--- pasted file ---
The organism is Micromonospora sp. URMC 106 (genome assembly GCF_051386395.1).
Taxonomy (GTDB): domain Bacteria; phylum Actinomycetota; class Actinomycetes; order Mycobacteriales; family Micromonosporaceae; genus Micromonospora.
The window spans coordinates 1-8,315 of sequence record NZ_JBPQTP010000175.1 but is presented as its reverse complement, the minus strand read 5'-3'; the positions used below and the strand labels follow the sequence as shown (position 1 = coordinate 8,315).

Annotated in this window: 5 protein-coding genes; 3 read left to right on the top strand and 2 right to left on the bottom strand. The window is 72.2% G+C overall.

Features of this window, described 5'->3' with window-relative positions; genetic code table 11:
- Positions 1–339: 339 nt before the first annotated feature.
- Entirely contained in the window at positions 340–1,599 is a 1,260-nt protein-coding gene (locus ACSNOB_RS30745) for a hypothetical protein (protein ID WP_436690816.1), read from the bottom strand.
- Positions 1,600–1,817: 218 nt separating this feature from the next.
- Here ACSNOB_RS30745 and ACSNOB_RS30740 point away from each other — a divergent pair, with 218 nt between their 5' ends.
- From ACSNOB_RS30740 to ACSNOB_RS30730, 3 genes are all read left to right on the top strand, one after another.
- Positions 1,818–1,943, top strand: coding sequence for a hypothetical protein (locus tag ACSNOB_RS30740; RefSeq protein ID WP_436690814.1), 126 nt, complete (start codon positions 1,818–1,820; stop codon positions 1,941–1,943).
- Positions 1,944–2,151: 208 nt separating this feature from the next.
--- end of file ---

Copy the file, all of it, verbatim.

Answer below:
The organism is Micromonospora sp. URMC 106 (genome assembly GCF_051386395.1).
Taxonomy (GTDB): domain Bacteria; phylum Actinomycetota; class Actinomycetes; order Mycobacteriales; family Micromonosporaceae; genus Micromonospora.
The window spans coordinates 1-8,315 of sequence record NZ_JBPQTP010000175.1 but is presented as its reverse complement, the minus strand read 5'-3'; the positions used below and the strand labels follow the sequence as shown (position 1 = coordinate 8,315).

Annotated in this window: 5 protein-coding genes; 3 read left to right on the top strand and 2 right to left on the bottom strand. The window is 72.2% G+C overall.

Features of this window, described 5'->3' with window-relative positions; genetic code table 11:
- Positions 1–339: 339 nt before the first annotated feature.
- Entirely contained in the window at positions 340–1,599 is a 1,260-nt protein-coding gene (locus ACSNOB_RS30745) for a hypothetical protein (protein ID WP_436690816.1), read from the bottom strand.
- Positions 1,600–1,817: 218 nt separating this feature from the next.
- Here ACSNOB_RS30745 and ACSNOB_RS30740 point away from each other — a divergent pair, with 218 nt between their 5' ends.
- From ACSNOB_RS30740 to ACSNOB_RS30730, 3 genes are all read left to right on the top strand, one after another.
- Positions 1,818–1,943, top strand: coding sequence for a hypothetical protein (locus tag ACSNOB_RS30740; RefSeq protein ID WP_436690814.1), 126 nt, complete (start codon positions 1,818–1,820; stop codon positions 1,941–1,943).
- Positions 1,944–2,151: 208 nt separating this feature from the next.